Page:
Life has been fairly full picking, pickling, freezing and storing but what a shock when the weather turned cool this week. Last night I was eating my evening meal listening to the wind battering the kitchen window when I realised that my beautiful conference pears were at risk. When the last mouthful hand been swallowed off I went with basket and torch to pick the remaining crop and to search the ground for any windfalls.
Apples placed in single layers ready for eating or sharing…
Picking this final crop spurred me on to deal with the previously picked apple crop – mainly egremont russet eaters. I’ve sorted out the best and wrapped them individually in newspaper and placed them carefully in cardboard boxes in a cool store. The rest I have placed in single layers to be eaten or given away as soon as possible – apples keep so much better if they do not touch each other.
Tomorrow I will lead the apple scrumping party in the field near work ready to start using windfalls to make apple jelly and apple and almond cake and anything else appley and delicious.
Setting off in shorts and flip-flops to pick elderflowers seemed like a good idea until I realised that the recent hot weather had taken its toll on the elderflowers and the few remaining flowers were in the shadiest, nettliest places so it was with stung legs that I returned home with the requisite number of flower heads.
No not elderflower cordial or champagne ( I knew I was too late to make either of these) but elderflower and gooseberry jam. The main task of the day was to pick this year’s gooseberries, but I knew in my heart of hearts that there was a big bag of last year’s crop lurking in the freezer which just hadn’t made the preserving pan.
So I set to and weighed the frozen gooseberries (just over 3lb) popped them in the preserving pan with just enough water to cover them and put the elderflowers in a jelly bag (much simpler than cutting squares of muslin and the jelly bag can be washed and reused over and over again). I suspended the jelly bag from the handle of preserving pan so that the flowers were in the water and set the pan over a gentle heat on the stove. My wonderful Mary Ford Jams, Chutneys and Pickles book gives a detailed description involving pieces of wood and hacksaws to mark the starting level of your jam and therefore work out what level the contents should be when it is reduced by a third. Always looking for an easy solution my top tip is to take a wooden spoon and put it handle first into the preserving pan, note the level of the contents and mark with a pencil – you can then use a ruler and pencil to mark it into thirds and you have an instant measure which can be washed off when finished ready for another day!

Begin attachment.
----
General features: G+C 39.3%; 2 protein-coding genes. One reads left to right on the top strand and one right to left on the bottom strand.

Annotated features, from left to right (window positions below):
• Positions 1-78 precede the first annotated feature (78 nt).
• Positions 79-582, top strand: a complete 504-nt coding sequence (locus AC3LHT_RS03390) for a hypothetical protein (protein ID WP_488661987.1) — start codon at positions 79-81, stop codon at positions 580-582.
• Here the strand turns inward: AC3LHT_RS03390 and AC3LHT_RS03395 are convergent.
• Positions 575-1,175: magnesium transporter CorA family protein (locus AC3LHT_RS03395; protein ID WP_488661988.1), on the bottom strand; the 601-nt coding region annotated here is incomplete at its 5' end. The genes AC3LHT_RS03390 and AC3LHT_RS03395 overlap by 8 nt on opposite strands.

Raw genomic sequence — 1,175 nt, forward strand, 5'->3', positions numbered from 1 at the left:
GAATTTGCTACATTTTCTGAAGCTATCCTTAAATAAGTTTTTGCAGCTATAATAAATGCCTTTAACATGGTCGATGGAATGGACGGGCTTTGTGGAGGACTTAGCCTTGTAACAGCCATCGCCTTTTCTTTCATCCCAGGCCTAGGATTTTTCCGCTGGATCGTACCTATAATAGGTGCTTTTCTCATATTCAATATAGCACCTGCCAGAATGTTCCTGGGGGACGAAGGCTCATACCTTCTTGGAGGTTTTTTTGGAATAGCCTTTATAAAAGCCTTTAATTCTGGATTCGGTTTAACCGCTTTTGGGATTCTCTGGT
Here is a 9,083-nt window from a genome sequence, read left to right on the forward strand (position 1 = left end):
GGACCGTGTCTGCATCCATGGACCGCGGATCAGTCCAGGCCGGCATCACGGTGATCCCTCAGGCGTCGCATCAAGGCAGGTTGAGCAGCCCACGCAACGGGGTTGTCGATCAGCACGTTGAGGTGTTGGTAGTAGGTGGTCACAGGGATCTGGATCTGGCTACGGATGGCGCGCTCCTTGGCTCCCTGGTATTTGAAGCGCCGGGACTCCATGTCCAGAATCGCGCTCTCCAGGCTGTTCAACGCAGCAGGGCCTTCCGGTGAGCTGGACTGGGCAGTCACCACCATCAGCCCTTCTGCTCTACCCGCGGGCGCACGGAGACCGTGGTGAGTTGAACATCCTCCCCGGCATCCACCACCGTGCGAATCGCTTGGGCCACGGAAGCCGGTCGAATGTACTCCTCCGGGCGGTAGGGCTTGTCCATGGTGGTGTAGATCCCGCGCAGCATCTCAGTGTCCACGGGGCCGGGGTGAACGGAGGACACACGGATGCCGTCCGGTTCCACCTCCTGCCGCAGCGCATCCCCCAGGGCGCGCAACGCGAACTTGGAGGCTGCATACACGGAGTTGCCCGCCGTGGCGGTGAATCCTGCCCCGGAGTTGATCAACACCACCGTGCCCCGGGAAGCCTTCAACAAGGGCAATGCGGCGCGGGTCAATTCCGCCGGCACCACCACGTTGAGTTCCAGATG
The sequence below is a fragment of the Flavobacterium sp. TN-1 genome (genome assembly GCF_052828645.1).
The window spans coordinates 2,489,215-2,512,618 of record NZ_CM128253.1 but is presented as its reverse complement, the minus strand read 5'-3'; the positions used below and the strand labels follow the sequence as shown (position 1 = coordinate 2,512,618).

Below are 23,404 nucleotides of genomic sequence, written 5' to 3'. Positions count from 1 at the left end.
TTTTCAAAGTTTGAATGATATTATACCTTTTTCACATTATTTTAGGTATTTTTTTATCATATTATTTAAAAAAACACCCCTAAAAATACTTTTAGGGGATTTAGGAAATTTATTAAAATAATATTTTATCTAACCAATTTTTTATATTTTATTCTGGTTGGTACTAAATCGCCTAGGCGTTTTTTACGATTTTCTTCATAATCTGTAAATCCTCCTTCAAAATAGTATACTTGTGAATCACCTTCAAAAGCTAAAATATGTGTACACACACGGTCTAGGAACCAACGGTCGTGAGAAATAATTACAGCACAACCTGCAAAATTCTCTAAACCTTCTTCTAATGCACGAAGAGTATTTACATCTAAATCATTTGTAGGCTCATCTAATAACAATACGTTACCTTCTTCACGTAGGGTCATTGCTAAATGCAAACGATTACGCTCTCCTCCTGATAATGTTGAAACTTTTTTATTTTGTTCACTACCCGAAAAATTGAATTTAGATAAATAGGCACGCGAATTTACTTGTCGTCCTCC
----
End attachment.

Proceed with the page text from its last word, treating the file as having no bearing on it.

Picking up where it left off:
So with the gooseberries, elderflower and water very gently simmering out I went into the beautiful sunshine to pick the crop from one of our two gooseberry bushes. The poor wee bush its branches were touching the ground with the weight of the fruit so when I had finished it looked quite happy and upright again. But what a crop…
I sat in the sun ‘topping and tailing’ as last year’s fruit cooked. When it had reduced by a third I added the sugar (just over 3lb) and stirred until the sugar had dissolved and Left it to boil. I returned to my topping and tailing! After a lot more topping and tailing I thought it was time to look for recipes that did not involved topping and tailing and was pleased to find a recipe for gooseberry sauce which sounds rather tasty so 2lb of the smaller untopped and tailed gooseberries were washed, bagged and popped in the freezer ready for making into sauce some time in the future.
By this stage the jam had reached setting point and was ready for potting up. Seven jars are standing proudly on the kitchen bench. The scrapings from the preserving pan were served on a scone for our afternoon tea and the verdict was ‘very good’! It has the lovely tang of gooseberries with just a hint of the heady flavour of the elderflower.
And this year’s crop? The final weigh in from the first gooseberry bush is 11lb! Next job is to make a gooseberry cake to take round to a friend’s house this evening and to stew some ready for a gooseberry fool tomorrow. The rest have gone into the freezer BUT will be used before July net year.
How many gardeners spend their time waging war on ‘pests’ ?- slugs, snails, birds, mice, squirrels, grazing children…
We have tried growing strawberries with little success for a number of years no matter what we do someone gets to the strawberries just as they ripen, We’ve tried nets to protect the fruit from birds and squirrels only to feed our numerous shrew and mouse population. We’ve tied them up to make it harder for the mice to climb up for a feast. Last year I tried hanging strawberry bags and got the watering wrong – failure.
This spring all the strawberry plants which had overwintered in a corner of the vegetable garden were dug up. about half were put in large black plastic pots in a lovely rich leaf mould compost. The other half were planted in the a new bed in the ‘big polytunnel’. Needless to say there is a bit of a his and hers competition in the strawberry department. His were looking very healthy in the polytunnel obviously growing in a large bed. but I persevered watering, feeding and generally loving ‘my’ strawberries in the glorious greenhouse.
Almost too good to eat!
So imagine my delight to be able to serve up ‘my’ mouse free ripe strawberries as part of his special birthday pudding this week. His strawberries are ripening and feeding the lovely little shrew that seems to have set up residence in the tunnel!
And the verdict – sweet, juicy and just delicious!